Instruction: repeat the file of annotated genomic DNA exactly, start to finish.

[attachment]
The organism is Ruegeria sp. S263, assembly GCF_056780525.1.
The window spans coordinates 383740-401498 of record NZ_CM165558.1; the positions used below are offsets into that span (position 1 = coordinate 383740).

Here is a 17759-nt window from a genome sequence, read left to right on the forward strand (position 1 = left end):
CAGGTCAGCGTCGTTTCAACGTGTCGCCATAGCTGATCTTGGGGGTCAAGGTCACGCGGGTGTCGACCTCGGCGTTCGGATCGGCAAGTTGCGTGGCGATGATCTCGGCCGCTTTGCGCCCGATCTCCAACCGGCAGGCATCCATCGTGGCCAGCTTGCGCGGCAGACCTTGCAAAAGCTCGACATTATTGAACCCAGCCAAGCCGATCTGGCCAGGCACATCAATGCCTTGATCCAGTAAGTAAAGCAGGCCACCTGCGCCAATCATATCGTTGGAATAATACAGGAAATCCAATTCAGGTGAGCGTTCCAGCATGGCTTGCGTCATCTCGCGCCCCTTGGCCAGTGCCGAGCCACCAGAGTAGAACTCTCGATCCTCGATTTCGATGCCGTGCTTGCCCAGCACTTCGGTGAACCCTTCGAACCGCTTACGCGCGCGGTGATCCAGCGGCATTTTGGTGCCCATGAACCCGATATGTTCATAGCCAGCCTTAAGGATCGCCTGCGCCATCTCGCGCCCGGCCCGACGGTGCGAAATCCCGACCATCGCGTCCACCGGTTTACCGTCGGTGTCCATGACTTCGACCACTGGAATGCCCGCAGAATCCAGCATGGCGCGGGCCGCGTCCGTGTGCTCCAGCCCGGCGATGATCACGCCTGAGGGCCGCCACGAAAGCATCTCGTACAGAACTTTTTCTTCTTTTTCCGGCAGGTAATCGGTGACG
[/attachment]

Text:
The organism is Ruegeria sp. S263, assembly GCF_056780525.1.
The window spans coordinates 383740-401498 of record NZ_CM165558.1; the positions used below are offsets into that span (position 1 = coordinate 383740).

Here is a 17759-nt window from a genome sequence, read left to right on the forward strand (position 1 = left end):
CAGGTCAGCGTCGTTTCAACGTGTCGCCATAGCTGATCTTGGGGGTCAAGGTCACGCGGGTGTCGACCTCGGCGTTCGGATCGGCAAGTTGCGTGGCGATGATCTCGGCCGCTTTGCGCCCGATCTCCAACCGGCAGGCATCCATCGTGGCCAGCTTGCGCGGCAGACCTTGCAAAAGCTCGACATTATTGAACCCAGCCAAGCCGATCTGGCCAGGCACATCAATGCCTTGATCCAGTAAGTAAAGCAGGCCACCTGCGCCAATCATATCGTTGGAATAATACAGGAAATCCAATTCAGGTGAGCGTTCCAGCATGGCTTGCGTCATCTCGCGCCCCTTGGCCAGTGCCGAGCCACCAGAGTAGAACTCTCGATCCTCGATTTCGATGCCGTGCTTGCCCAGCACTTCGGTGAACCCTTCGAACCGCTTACGCGCGCGGTGATCCAGCGGCATTTTGGTGCCCATGAACCCGATATGTTCATAGCCAGCCTTAAGGATCGCCTGCGCCATCTCGCGCCCGGCCCGACGGTGCGAAATCCCGACCATCGCGTCCACCGGTTTACCGTCGGTGTCCATGACTTCGACCACTGGAATGCCCGCAGAATCCAGCATGGCGCGGGCCGCGTCCGTGTGCTCCAGCCCGGCGATGATCACGCCTGAGGGCCGCCACGAAAGCATCTCGTACAGAACTTTTTCTTCTTTTTCCGGCAGGTAATCGGTGACG